Elder Debt

I remember visiting my grandmother as a child, and noticing when her memory started failing.  I recall seeing my father’s frustration when we once arrived at her house, he saw late payment notices on utility bills and taxes.  He took care of them, but this caused a lot of anxiety.  What if they turned off her power?  We’d like to avoid such unspeakable things, but the problem that faces us is how can we get our elder parents to open up about their finances, especially their debts?

As we reported before, for those providing help to elder parents requiring long term care, out-of-pocket costs average $140,000, or $174,000 for Alzheimer’s patients.  50% of nursing home expenses are being paid-out-of-pocket by families, with adult children contributing on average $10,000 a year to their parent’s care. Another study estimated a whopping total family contribution of $82,000 for nursing home care.  One reason for this is several elder parents simply have too much debt. With less income than ever, once they can no longer manage their activities of daily living, you as their adult children may be faced with these enormous costs.

So how do you know if your parents are in debt?  One way is to ease in by tying a conversation into current events.  For example, if there’s a news story you and your elder parent just saw about health care, you can try asking: “How can anyone possibly afford your medication?”.  Then you might say: “Do you pay for them with a credit card?”  And then ask questions about the interest rate they pay.  Eventually, they might open up to discuss any indebtedness they have fallen into. 

A durable power of attorney may be an uncomfortable but necessary and legal method for taking over your elder parents’ finances since this would allow you to make legal decisions should your parent become incapacitated. If your elder parent is unwilling to give up financial control, but you think she or he is unfit to make sound decisions, you might have to seek court intervention, but this could mean having your parent declared incompetent.  Also, keep in mind that you may not be the best person to have a conversation with your parent about finances. Your parent may open up to another family member or family friend.  Stay in touch with this person and ask them to keep you posted as they get more information on this topic. If you feel their situation is deteriorating, add a sense of urgency to your request.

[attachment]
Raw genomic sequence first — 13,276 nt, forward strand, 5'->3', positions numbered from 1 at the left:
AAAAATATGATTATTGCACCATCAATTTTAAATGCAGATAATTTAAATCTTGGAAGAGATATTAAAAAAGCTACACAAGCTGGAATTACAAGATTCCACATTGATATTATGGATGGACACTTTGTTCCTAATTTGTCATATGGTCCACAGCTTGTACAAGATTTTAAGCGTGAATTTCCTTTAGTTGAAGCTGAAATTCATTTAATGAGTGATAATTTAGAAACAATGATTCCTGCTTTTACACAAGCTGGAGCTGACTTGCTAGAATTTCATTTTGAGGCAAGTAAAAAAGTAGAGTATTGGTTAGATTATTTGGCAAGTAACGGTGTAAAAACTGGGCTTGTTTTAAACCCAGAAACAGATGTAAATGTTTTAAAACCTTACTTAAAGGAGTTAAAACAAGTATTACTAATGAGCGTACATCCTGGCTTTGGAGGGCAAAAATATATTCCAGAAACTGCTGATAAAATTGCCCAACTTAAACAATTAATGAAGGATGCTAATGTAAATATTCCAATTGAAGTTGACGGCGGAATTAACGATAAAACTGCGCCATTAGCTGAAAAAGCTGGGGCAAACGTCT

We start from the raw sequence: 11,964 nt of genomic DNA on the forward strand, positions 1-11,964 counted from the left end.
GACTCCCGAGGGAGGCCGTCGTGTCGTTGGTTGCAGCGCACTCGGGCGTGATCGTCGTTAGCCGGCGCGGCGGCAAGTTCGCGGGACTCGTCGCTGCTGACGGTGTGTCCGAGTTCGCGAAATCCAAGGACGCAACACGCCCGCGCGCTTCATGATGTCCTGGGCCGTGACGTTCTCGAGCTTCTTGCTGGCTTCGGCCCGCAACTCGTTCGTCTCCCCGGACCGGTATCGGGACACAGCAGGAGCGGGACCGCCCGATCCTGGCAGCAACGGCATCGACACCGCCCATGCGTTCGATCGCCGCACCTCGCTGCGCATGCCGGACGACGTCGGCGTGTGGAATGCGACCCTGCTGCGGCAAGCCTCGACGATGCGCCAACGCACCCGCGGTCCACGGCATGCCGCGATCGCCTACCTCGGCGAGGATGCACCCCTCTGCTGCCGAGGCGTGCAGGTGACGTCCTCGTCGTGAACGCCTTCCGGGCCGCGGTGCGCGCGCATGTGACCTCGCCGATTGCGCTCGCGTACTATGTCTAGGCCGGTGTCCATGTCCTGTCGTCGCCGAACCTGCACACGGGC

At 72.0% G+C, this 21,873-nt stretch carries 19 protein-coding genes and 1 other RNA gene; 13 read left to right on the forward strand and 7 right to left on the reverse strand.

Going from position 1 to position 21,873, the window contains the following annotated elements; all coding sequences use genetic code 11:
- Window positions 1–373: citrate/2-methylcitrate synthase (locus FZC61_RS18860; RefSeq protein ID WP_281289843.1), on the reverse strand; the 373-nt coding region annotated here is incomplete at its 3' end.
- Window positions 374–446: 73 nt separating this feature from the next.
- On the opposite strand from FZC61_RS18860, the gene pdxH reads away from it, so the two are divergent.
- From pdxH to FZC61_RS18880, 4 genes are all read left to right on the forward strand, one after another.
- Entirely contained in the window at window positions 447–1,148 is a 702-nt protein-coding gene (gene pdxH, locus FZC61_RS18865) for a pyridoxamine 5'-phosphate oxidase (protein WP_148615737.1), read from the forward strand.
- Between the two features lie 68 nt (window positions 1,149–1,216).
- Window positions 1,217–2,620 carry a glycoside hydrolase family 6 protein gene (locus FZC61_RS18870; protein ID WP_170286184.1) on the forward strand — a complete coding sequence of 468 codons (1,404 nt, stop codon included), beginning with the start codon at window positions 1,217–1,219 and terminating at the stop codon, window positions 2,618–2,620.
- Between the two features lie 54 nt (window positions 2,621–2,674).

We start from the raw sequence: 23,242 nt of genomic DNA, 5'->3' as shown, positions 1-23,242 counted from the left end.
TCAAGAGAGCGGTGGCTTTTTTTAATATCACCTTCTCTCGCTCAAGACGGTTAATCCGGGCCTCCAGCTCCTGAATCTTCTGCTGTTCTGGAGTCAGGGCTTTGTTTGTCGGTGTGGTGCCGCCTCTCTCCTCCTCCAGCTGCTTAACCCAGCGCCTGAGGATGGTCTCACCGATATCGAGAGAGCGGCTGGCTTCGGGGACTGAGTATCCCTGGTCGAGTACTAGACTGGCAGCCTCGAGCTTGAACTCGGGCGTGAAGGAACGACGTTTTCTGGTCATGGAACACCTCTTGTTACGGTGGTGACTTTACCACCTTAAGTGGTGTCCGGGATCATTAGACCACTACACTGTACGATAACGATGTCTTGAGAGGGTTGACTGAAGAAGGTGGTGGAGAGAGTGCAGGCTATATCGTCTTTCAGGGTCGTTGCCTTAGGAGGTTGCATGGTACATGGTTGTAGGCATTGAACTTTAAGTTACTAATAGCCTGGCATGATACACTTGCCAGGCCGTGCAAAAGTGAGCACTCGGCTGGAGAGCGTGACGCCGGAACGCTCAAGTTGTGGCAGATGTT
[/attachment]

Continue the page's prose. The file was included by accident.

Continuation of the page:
Make a budget and prioritize debts 

Your elder parents’ or loved ones’ successful debt reduction can start with prioritizing which debt gets paid off earlier while paying attention to cash flow. Is there good debt and bad debt? Probably all debt is bad, but you could consider prioritizing which debt you should address first.


The American (and much of the world’s) dream is to own a home.  So is a mortgage a “good” debt to have? You’ll see how complicated that answer is below. 

Pros to paying off the mortgage

Paying off a mortgage can give your elder parents more peace of mind, increase their cash flow and safely tuck away those funds for future unseen emergencies such as nursing-home care.  It may be counter-intuitive to think their cash flow increases if they pay off such a large sum. But by making the decision to pay it off, they might consider working a few more years to do so.  In addition, savings generally aren’t viewed as income. Many seniors leave their savings untapped for emergencies, and because of this, their monthly mortgage forces their monthly cash flow to decrease.

In some cases, it is might be more tax-efficient to pay off the mortgage. Some may think of using taxable withdrawals from their IRA or 401(k) plans to make mortgage payments. But, surprise! For example, if you have an $1800 monthly mortgage, you would need to increase the withdrawal to more than $2,300 monthly in order to cover both taxes and that mortgage.

 Another unpleasant surprise is that in some cases, the extra monthly withdrawal could force you into a higher tax bracket, and make more of your Social Security to be taxable, counteracting any tax deduction you might get from the mortgage interest.